Muslim apologists are hardly alone in attempting to present their faith uncritically in textbooks. Christians, Jews, Hindus and others simply don't enjoy the same clout in an environment of unquestioned multiculturalism. Islamists fuse faith with political activism and bully academic writers, editors and state bureaucrats responsible for overseeing curriculum standards.

The most important place to push the hot button is in California, mandated by its sheer size. Meeting state standards is big business worth hundreds of millions of dollars for publishers after texts are adopted. California, which is especially sensitive to political correctness, buckles easily under the bullying of the California-based Council on Islamic Education (CIE), which with other Muslim groups spreads Islamic propaganda through the newspapers, film and television studios. Islamic groups pursue a rich textbook market in Massachusetts, New York and Virginia, as well.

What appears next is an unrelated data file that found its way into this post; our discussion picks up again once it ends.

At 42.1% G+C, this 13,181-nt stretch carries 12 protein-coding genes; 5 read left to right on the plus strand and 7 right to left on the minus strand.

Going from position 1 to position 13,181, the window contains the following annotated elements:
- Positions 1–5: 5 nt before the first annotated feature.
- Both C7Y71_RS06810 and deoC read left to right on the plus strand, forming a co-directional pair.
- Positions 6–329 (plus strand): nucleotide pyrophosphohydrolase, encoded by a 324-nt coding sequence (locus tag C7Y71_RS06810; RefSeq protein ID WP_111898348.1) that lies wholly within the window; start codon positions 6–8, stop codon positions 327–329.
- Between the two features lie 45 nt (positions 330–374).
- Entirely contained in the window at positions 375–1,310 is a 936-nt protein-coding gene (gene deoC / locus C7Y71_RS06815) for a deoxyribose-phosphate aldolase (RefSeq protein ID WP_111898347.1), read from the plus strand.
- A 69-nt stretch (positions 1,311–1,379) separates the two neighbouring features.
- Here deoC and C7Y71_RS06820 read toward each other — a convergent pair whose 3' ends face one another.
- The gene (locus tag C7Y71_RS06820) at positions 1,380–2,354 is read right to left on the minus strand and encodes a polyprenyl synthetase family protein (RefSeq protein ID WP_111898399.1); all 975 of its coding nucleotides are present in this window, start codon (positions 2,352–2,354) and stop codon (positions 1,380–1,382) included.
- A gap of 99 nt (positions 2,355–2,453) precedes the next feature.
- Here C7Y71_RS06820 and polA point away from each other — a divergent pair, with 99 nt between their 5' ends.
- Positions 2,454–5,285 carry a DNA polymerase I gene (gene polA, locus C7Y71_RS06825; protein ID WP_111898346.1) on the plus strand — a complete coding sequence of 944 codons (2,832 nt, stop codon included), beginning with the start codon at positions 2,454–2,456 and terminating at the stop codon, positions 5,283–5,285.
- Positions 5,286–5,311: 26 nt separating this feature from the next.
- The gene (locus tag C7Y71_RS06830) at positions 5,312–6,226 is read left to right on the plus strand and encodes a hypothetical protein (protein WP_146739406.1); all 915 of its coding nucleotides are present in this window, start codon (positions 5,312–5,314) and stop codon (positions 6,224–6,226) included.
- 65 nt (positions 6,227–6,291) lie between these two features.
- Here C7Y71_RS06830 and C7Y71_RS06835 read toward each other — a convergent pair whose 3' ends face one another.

The textbook publishing troika consists of Pearson, McGraw Hill and Houghton Mifflin. When McGraw Hill and Houghton Mifflin sought definitions of "jihad" and "sharia," they cowered under Muslim intimidation. Instead of showing the links connecting religion, law and ritual, they simply dropped all discussion of them. There is no mention of the Islamic mistreatment of women, homosexuals and members of other faiths.